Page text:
Djibouti on Thursday launched the first phase of Africa's biggest free-trade zone, seeking to capitalise on its strategic position on one of the world's busiest trade routes.
At a ceremony in the capital, President Ismael Omar Guelleh hailed the scheme as the culmination of infrastructure projects "boosting Djibouti's place in international trade and commerce".
The Horn of Africa nation, located at the mouth of the Red Sea and south of the Suez Canal, in 2017 unveiled three new ports and a railway linking it to landlocked Ethiopia, as part of its bid to become a global trade and logistics hub.
Somalia's president, Mohamed Abdullahi Mohamed, hailed the free-trade zone as a "victory for East Africa", in comments echoed at the ceremony by Ethiopian Prime Minister Abiy Ahmed and President Paul Kagame of Rwanda.
Sudan's President Omar al-Bashir, who is wanted by the International Criminal Court on charges of crimes against humanity and war crimes, was also there.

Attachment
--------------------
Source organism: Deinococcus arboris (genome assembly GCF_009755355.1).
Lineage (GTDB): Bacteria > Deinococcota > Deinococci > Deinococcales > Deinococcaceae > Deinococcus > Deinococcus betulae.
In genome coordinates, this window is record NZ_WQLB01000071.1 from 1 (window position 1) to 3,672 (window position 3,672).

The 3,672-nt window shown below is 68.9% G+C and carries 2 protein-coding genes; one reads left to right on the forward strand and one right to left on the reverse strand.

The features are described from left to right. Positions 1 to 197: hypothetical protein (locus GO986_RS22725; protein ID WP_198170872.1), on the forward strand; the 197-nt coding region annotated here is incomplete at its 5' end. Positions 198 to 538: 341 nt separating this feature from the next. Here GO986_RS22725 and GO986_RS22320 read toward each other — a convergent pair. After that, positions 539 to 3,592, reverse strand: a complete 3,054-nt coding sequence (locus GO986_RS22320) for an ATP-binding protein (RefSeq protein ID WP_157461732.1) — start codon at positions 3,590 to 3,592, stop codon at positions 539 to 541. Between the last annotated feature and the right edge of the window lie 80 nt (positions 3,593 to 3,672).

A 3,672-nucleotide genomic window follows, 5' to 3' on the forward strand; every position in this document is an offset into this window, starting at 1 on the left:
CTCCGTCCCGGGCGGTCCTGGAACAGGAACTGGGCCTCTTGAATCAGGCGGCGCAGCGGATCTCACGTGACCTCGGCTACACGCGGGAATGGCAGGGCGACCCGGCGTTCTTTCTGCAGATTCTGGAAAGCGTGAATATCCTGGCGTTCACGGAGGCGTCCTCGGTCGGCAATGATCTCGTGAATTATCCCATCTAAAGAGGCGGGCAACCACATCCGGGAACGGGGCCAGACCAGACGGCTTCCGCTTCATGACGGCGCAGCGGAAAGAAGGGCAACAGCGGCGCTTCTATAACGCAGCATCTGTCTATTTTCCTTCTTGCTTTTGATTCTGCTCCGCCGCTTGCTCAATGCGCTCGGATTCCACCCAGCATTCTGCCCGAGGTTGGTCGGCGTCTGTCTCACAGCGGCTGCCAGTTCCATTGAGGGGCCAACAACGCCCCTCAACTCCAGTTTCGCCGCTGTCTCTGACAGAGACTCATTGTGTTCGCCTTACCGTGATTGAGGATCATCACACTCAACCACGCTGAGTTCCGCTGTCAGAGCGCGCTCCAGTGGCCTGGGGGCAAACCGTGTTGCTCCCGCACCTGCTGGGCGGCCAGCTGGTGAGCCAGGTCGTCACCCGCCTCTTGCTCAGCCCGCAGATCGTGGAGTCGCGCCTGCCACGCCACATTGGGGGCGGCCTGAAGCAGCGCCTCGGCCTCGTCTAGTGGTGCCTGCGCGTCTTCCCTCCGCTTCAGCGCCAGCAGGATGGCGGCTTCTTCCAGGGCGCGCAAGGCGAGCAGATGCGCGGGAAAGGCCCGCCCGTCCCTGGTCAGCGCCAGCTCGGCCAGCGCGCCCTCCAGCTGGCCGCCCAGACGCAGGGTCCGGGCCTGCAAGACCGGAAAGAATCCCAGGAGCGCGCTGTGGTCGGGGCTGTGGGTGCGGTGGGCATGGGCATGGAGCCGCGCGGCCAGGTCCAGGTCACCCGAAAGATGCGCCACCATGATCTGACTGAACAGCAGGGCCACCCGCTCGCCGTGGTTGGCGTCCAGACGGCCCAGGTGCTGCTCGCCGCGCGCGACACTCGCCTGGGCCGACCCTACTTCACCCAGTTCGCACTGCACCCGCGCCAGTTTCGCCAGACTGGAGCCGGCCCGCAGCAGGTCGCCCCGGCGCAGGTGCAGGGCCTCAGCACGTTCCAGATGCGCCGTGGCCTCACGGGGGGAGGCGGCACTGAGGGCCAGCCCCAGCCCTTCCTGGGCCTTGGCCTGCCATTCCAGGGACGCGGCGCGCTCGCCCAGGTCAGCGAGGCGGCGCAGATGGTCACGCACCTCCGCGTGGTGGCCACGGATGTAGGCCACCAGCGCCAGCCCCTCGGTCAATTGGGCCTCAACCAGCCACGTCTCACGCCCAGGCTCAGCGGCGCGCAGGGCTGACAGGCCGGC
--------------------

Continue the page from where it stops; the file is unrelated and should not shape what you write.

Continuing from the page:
The zone, which is connected to Djibouti's main ports, aims at diversifying the economy, creating new jobs and luring foreign investment through tax-free incentives and full logistical support.
The pilot phase launched Thursday comprises a 240-hectare (593-acre) site.
On its scheduled completion 10 years from now, the $3.5-billion initiative will span 4,800 hectares -- the largest free-trade zone on the continent.
The project hopes to see foreign companies setting up manufacturing plants within the zone, adding value to products instead of merely importing and exporting raw materials.
"The volume of goods travelling to East Africa keeps increasing. Every time a product arrives in the continent without being transformed it is a missed opportunity for Africa," said Aboubaker Omar Hadi, chairman of the Ports and Free Zones Authority.
To read the full piece from Agence France-Presse, click here.